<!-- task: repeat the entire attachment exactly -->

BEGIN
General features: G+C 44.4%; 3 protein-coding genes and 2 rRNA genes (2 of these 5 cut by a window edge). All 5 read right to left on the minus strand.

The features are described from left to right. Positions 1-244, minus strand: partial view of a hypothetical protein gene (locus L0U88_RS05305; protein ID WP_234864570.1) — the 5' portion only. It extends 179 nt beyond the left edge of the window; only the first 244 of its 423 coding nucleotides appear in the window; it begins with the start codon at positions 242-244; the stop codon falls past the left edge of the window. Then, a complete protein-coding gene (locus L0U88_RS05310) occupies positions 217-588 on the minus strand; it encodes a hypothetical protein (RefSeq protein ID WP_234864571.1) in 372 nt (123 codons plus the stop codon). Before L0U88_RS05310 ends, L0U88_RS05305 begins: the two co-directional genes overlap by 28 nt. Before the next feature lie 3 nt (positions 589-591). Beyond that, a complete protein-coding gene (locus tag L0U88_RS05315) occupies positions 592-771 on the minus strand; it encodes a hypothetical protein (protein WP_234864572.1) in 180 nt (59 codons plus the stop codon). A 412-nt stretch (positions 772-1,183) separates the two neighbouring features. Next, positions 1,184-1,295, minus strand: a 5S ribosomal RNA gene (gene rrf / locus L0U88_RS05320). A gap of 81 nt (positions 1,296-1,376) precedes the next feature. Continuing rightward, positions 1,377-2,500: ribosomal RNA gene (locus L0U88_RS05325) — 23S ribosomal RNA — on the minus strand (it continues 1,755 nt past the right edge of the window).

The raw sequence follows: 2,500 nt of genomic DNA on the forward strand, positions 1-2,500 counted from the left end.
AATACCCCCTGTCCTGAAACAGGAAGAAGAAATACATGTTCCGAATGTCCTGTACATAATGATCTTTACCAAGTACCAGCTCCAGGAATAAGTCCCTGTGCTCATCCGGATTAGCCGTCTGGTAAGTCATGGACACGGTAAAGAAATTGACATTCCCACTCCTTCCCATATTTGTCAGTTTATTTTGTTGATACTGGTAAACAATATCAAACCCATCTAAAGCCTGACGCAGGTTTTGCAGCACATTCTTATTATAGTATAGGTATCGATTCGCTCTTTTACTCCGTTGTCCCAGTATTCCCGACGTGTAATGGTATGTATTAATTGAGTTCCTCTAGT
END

General features: G+C 44.4%; 3 protein-coding genes and 2 rRNA genes (2 of these 5 cut by a window edge). All 5 read right to left on the minus strand.

The features are described from left to right. Positions 1-244, minus strand: partial view of a hypothetical protein gene (locus L0U88_RS05305; protein ID WP_234864570.1) — the 5' portion only. It extends 179 nt beyond the left edge of the window; only the first 244 of its 423 coding nucleotides appear in the window; it begins with the start codon at positions 242-244; the stop codon falls past the left edge of the window. Then, a complete protein-coding gene (locus L0U88_RS05310) occupies positions 217-588 on the minus strand; it encodes a hypothetical protein (RefSeq protein ID WP_234864571.1) in 372 nt (123 codons plus the stop codon). Before L0U88_RS05310 ends, L0U88_RS05305 begins: the two co-directional genes overlap by 28 nt. Before the next feature lie 3 nt (positions 589-591). Beyond that, a complete protein-coding gene (locus tag L0U88_RS05315) occupies positions 592-771 on the minus strand; it encodes a hypothetical protein (protein WP_234864572.1) in 180 nt (59 codons plus the stop codon). A 412-nt stretch (positions 772-1,183) separates the two neighbouring features. Next, positions 1,184-1,295, minus strand: a 5S ribosomal RNA gene (gene rrf / locus L0U88_RS05320). A gap of 81 nt (positions 1,296-1,376) precedes the next feature. Continuing rightward, positions 1,377-2,500: ribosomal RNA gene (locus L0U88_RS05325) — 23S ribosomal RNA — on the minus strand (it continues 1,755 nt past the right edge of the window).

The raw sequence follows: 2,500 nt of genomic DNA on the forward strand, positions 1-2,500 counted from the left end.
AATACCCCCTGTCCTGAAACAGGAAGAAGAAATACATGTTCCGAATGTCCTGTACATAATGATCTTTACCAAGTACCAGCTCCAGGAATAAGTCCCTGTGCTCATCCGGATTAGCCGTCTGGTAAGTCATGGACACGGTAAAGAAATTGACATTCCCACTCCTTCCCATATTTGTCAGTTTATTTTGTTGATACTGGTAAACAATATCAAACCCATCTAAAGCCTGACGCAGGTTTTGCAGCACATTCTTATTATAGTATAGGTATCGATTCGCTCTTTTACTCCGTTGTCCCAGTATTCCCGACGTGTAATGGTATGTATTAATTGAGTTCCTCTAGT